If medal could be given for bravery in these championships, it would have easily gone to 17 year old Philip Swift who despite his inexperience over 5000m, did all he could to finish the race in the oven-like heat.  Fortunately, he brought the rain with him at the start of his race!  Whilst this helped to reduce the heat, it made the conditions very slippery as the race became waterlogged and his running shoes filled with water.  With the lap counter not very visible, Swift came to a halt when he thought he was finished, only to be told he had one more lap to go.  Rather than collapse and complain, Swift got himself re-motivated and finished the course.  Many other runners, who endured similar faith, did not manage to get the extra energy to go the distance.  Swift the youngest athlete in the field (if not in the championships) finished a credible 10th place out of 13 runners.


With 2 medals in the GB cabinet, it was left to Javelin thrower, Colette Doran to add to this on the last day.  Although she has been off for more than half of the year with elbow injury, she still felt her training was sufficient to get her in the medal podium.  This she achieved with a throw that was well below her PB. Her last throw (37.56m) was her furtherest and it brought her the Silver medal behind the winner Kairit Olenko of Estonia who threw a massive 43.22m for Gold.  “I am almost back to the standard that I was before I got injured last year.  I am hoping that I can continue to stay injury free and work harder ready for the 1st World Deaf Athletics Championships to be held in Venezuela in September 2008. I was aiming for 40 plus throws rather than medals; however I am still happy with the silver as I was worried that I might not be included in the team due to earlier injuries.”  Says Doran.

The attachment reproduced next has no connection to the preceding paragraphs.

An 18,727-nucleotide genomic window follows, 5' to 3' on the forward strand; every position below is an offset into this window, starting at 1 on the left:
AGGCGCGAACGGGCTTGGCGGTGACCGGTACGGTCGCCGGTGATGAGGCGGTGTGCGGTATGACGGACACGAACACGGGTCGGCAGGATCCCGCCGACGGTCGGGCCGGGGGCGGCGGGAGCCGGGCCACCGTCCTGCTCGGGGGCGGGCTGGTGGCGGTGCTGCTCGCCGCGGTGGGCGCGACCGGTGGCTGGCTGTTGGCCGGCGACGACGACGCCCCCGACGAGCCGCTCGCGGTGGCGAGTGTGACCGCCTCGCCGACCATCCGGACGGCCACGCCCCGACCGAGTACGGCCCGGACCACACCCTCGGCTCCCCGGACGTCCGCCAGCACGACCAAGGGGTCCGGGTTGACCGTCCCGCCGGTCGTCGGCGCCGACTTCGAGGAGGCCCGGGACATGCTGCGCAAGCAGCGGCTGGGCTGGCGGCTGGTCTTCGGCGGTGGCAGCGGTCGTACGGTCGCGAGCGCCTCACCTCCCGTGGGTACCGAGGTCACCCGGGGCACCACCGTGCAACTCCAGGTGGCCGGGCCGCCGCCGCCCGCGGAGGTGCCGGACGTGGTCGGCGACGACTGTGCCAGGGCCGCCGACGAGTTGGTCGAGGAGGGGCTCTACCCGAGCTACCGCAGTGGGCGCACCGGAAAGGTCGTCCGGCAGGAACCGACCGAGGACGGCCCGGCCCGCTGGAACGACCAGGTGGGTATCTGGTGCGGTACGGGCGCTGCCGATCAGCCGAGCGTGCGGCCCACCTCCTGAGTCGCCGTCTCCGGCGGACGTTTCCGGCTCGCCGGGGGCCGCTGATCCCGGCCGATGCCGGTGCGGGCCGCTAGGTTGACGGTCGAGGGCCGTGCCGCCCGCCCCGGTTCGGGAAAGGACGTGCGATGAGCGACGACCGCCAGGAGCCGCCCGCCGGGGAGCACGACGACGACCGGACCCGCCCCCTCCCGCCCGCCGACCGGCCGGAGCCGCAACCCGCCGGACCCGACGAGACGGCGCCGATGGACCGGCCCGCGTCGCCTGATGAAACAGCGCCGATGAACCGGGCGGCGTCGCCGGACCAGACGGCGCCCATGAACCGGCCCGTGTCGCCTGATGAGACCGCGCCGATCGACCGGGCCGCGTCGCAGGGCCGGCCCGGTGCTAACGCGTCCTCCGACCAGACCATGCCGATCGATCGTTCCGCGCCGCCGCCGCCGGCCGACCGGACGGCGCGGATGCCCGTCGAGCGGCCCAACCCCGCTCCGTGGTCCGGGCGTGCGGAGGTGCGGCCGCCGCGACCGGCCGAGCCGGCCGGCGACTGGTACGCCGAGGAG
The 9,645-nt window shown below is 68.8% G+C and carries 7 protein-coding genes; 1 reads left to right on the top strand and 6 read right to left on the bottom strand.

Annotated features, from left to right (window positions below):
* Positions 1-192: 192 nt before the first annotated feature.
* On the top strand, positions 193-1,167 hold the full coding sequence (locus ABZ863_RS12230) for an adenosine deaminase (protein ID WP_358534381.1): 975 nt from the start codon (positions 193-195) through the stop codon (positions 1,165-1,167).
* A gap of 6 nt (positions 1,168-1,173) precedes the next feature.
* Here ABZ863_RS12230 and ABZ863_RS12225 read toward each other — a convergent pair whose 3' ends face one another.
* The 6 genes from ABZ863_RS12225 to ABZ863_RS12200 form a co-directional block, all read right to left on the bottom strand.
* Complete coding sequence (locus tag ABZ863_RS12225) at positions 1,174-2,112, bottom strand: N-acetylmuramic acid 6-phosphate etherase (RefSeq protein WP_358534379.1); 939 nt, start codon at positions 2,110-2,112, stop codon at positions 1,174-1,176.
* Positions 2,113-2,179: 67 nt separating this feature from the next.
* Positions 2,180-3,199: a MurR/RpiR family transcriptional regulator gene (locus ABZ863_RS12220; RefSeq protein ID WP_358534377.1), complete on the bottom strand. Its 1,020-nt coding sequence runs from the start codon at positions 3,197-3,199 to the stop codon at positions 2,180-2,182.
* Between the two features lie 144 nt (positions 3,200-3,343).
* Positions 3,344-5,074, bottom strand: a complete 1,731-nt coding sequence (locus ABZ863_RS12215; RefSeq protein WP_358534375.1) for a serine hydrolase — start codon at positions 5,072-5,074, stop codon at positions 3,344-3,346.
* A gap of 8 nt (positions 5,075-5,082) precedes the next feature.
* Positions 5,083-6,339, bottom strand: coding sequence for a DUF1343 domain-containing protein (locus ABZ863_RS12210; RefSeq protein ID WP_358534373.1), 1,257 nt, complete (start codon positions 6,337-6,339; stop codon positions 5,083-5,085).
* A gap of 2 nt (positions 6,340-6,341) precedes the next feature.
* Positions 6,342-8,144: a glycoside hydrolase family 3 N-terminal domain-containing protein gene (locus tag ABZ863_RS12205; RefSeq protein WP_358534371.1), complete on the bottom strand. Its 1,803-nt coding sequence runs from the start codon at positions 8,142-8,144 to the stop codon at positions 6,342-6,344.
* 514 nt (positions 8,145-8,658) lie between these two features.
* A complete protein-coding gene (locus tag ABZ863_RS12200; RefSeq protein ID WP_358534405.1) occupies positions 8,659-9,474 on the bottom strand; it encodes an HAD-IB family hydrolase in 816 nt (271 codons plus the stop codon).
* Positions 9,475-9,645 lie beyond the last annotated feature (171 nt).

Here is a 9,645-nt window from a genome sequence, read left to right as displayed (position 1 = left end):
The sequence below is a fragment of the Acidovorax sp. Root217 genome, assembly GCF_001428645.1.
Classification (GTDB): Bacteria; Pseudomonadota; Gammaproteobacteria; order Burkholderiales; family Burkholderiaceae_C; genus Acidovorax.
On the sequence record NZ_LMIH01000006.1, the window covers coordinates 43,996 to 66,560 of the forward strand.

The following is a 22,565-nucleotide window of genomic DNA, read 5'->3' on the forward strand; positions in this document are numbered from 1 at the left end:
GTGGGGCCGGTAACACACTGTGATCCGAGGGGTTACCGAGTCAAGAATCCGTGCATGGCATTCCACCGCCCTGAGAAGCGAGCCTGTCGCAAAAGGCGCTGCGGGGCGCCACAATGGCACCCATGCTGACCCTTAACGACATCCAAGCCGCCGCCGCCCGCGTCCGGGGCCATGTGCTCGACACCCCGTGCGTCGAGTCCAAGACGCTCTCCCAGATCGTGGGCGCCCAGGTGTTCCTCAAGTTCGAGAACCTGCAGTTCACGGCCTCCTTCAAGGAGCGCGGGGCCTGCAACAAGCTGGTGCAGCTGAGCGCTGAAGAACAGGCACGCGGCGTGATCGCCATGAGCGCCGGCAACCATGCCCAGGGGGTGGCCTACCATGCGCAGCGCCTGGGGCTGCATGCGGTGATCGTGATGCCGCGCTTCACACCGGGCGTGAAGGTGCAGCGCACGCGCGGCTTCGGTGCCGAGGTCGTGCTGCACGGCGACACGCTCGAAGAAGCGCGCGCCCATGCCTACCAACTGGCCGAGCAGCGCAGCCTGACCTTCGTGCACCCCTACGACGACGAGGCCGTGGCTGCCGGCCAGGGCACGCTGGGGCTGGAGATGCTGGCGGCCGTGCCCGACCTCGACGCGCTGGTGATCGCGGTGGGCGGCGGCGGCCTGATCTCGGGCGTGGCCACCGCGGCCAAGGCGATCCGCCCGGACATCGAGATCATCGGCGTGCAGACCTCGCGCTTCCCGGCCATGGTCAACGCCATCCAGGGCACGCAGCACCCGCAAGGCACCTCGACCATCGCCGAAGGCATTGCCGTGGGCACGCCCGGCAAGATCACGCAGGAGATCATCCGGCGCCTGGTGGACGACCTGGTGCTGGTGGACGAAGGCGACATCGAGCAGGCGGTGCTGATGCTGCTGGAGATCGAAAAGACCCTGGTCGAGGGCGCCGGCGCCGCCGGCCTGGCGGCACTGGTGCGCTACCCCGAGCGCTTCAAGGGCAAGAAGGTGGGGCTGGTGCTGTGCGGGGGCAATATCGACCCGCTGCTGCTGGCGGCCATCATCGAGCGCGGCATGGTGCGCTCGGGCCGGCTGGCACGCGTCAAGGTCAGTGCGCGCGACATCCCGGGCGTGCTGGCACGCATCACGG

“I am extremely proud of our team performances in Sofia.  Having our top Hammer thrower withdraw with emergency operation a few days before we departed was a big blow to the team morals.  We knew it would be hot in Sofia, but not this hot.  If we had the funding, we would have liked to do warm weather training earlier in the year and arrive a week before the Championships to acclimatise.  Many PBs were achieved and the future looks promising if we continue to nurture the talents we have and invest in identifying new talents.  We just held on to finish 10th from 17 countries in the medal tables.  Our target is to finish in the top 7 in the medals in forthcoming events.  Big congratulations to all who represented GB at these championships.” Comments Deaf UK Athletics Director and GB Deaf Team Manager, Brian Kokoruwe.